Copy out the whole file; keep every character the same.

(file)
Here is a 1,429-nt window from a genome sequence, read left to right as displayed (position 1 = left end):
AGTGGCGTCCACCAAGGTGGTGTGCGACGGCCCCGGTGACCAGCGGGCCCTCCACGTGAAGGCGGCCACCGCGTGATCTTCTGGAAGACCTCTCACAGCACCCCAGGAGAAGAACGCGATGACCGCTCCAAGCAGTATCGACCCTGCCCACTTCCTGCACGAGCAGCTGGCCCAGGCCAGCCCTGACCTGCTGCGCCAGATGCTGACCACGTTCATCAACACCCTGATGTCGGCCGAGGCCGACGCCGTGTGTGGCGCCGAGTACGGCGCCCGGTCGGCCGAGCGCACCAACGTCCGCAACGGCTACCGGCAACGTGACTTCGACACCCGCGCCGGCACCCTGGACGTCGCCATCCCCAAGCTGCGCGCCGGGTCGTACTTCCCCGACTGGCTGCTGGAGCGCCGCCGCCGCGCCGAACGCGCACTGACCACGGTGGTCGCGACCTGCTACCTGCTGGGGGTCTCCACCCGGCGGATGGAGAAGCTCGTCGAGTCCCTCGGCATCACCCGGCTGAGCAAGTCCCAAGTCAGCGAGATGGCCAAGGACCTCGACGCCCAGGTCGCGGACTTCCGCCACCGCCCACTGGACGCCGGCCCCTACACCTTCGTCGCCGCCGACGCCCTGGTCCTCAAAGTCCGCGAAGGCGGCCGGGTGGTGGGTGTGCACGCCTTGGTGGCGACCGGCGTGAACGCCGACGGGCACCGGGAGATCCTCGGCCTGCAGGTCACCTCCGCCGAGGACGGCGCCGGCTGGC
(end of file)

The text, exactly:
Here is a 1,429-nt window from a genome sequence, read left to right as displayed (position 1 = left end):
AGTGGCGTCCACCAAGGTGGTGTGCGACGGCCCCGGTGACCAGCGGGCCCTCCACGTGAAGGCGGCCACCGCGTGATCTTCTGGAAGACCTCTCACAGCACCCCAGGAGAAGAACGCGATGACCGCTCCAAGCAGTATCGACCCTGCCCACTTCCTGCACGAGCAGCTGGCCCAGGCCAGCCCTGACCTGCTGCGCCAGATGCTGACCACGTTCATCAACACCCTGATGTCGGCCGAGGCCGACGCCGTGTGTGGCGCCGAGTACGGCGCCCGGTCGGCCGAGCGCACCAACGTCCGCAACGGCTACCGGCAACGTGACTTCGACACCCGCGCCGGCACCCTGGACGTCGCCATCCCCAAGCTGCGCGCCGGGTCGTACTTCCCCGACTGGCTGCTGGAGCGCCGCCGCCGCGCCGAACGCGCACTGACCACGGTGGTCGCGACCTGCTACCTGCTGGGGGTCTCCACCCGGCGGATGGAGAAGCTCGTCGAGTCCCTCGGCATCACCCGGCTGAGCAAGTCCCAAGTCAGCGAGATGGCCAAGGACCTCGACGCCCAGGTCGCGGACTTCCGCCACCGCCCACTGGACGCCGGCCCCTACACCTTCGTCGCCGCCGACGCCCTGGTCCTCAAAGTCCGCGAAGGCGGCCGGGTGGTGGGTGTGCACGCCTTGGTGGCGACCGGCGTGAACGCCGACGGGCACCGGGAGATCCTCGGCCTGCAGGTCACCTCCGCCGAGGACGGCGCCGGCTGGC